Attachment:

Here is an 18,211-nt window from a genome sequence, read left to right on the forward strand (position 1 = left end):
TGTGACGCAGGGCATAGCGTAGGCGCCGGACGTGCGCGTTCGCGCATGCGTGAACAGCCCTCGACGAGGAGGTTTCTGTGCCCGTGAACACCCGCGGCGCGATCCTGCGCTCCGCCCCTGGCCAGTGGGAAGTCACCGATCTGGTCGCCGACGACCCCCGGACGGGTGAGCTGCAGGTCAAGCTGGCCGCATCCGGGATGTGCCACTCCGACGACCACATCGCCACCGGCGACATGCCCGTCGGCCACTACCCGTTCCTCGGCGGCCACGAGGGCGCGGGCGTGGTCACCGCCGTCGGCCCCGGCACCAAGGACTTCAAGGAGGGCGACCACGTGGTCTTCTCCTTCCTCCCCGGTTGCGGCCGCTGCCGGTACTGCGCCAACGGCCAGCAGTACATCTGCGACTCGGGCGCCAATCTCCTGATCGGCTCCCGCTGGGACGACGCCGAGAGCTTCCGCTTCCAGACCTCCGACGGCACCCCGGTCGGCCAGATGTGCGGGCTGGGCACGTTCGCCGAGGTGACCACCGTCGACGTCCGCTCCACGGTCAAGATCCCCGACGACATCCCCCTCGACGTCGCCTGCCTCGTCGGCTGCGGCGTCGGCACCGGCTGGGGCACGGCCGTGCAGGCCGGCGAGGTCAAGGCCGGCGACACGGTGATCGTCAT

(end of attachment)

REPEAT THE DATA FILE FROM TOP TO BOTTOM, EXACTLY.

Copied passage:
Here is an 18,211-nt window from a genome sequence, read left to right on the forward strand (position 1 = left end):
TGTGACGCAGGGCATAGCGTAGGCGCCGGACGTGCGCGTTCGCGCATGCGTGAACAGCCCTCGACGAGGAGGTTTCTGTGCCCGTGAACACCCGCGGCGCGATCCTGCGCTCCGCCCCTGGCCAGTGGGAAGTCACCGATCTGGTCGCCGACGACCCCCGGACGGGTGAGCTGCAGGTCAAGCTGGCCGCATCCGGGATGTGCCACTCCGACGACCACATCGCCACCGGCGACATGCCCGTCGGCCACTACCCGTTCCTCGGCGGCCACGAGGGCGCGGGCGTGGTCACCGCCGTCGGCCCCGGCACCAAGGACTTCAAGGAGGGCGACCACGTGGTCTTCTCCTTCCTCCCCGGTTGCGGCCGCTGCCGGTACTGCGCCAACGGCCAGCAGTACATCTGCGACTCGGGCGCCAATCTCCTGATCGGCTCCCGCTGGGACGACGCCGAGAGCTTCCGCTTCCAGACCTCCGACGGCACCCCGGTCGGCCAGATGTGCGGGCTGGGCACGTTCGCCGAGGTGACCACCGTCGACGTCCGCTCCACGGTCAAGATCCCCGACGACATCCCCCTCGACGTCGCCTGCCTCGTCGGCTGCGGCGTCGGCACCGGCTGGGGCACGGCCGTGCAGGCCGGCGAGGTCAAGGCCGGCGACACGGTGATCGTCAT